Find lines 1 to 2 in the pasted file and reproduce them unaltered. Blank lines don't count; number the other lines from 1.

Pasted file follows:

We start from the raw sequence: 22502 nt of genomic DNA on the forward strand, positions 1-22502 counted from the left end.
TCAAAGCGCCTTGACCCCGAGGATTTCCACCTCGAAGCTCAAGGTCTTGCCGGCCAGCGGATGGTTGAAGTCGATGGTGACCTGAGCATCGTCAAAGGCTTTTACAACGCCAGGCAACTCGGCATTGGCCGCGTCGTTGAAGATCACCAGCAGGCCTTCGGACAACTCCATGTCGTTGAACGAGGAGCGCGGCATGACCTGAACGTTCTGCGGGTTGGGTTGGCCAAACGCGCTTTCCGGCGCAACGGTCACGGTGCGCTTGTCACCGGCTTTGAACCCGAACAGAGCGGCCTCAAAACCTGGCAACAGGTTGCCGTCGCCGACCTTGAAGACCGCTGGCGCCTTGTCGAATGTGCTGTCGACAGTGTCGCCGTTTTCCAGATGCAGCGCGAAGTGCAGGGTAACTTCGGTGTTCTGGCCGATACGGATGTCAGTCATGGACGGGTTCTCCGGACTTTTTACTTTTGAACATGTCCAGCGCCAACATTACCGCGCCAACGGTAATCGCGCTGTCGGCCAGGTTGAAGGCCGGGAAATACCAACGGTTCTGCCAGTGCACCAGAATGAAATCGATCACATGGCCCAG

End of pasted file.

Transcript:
We start from the raw sequence: 22502 nt of genomic DNA on the forward strand, positions 1-22502 counted from the left end.
TCAAAGCGCCTTGACCCCGAGGATTTCCACCTCGAAGCTCAAGGTCTTGCCGGCCAGCGGATGGTTGAAGTCGATGGTGACCTGAGCATCGTCAAAGGCTTTTACAACGCCAGGCAACTCGGCATTGGCCGCGTCGTTGAAGATCACCAGCAGGCCTTCGGACAACTCCATGTCGTTGAACGAGGAGCGCGGCATGACCTGAACGTTCTGCGGGTTGGGTTGGCCAAACGCGCTTTCCGGCGCAACGGTCACGGTGCGCTTGTCACCGGCTTTGAACCCGAACAGAGCGGCCTCAAAACCTGGCAACAGGTTGCCGTCGCCGACCTTGAAGACCGCTGGCGCCTTGTCGAATGTGCTGTCGACAGTGTCGCCGTTTTCCAGATGCAGCGCGAAGTGCAGGGTAACTTCGGTGTTCTGGCCGATACGGATGTCAGTCATGGACGGGTTCTCCGGACTTTTTACTTTTGAACATGTCCAGCGCCAACATTACCGCGCCAACGGTAATCGCGCTGTCGGCCAGGTTGAAGGCCGGGAAATACCAACGGTTCTGCCAGTGCACCAGAATGAAATCGATCACATGGCCCAG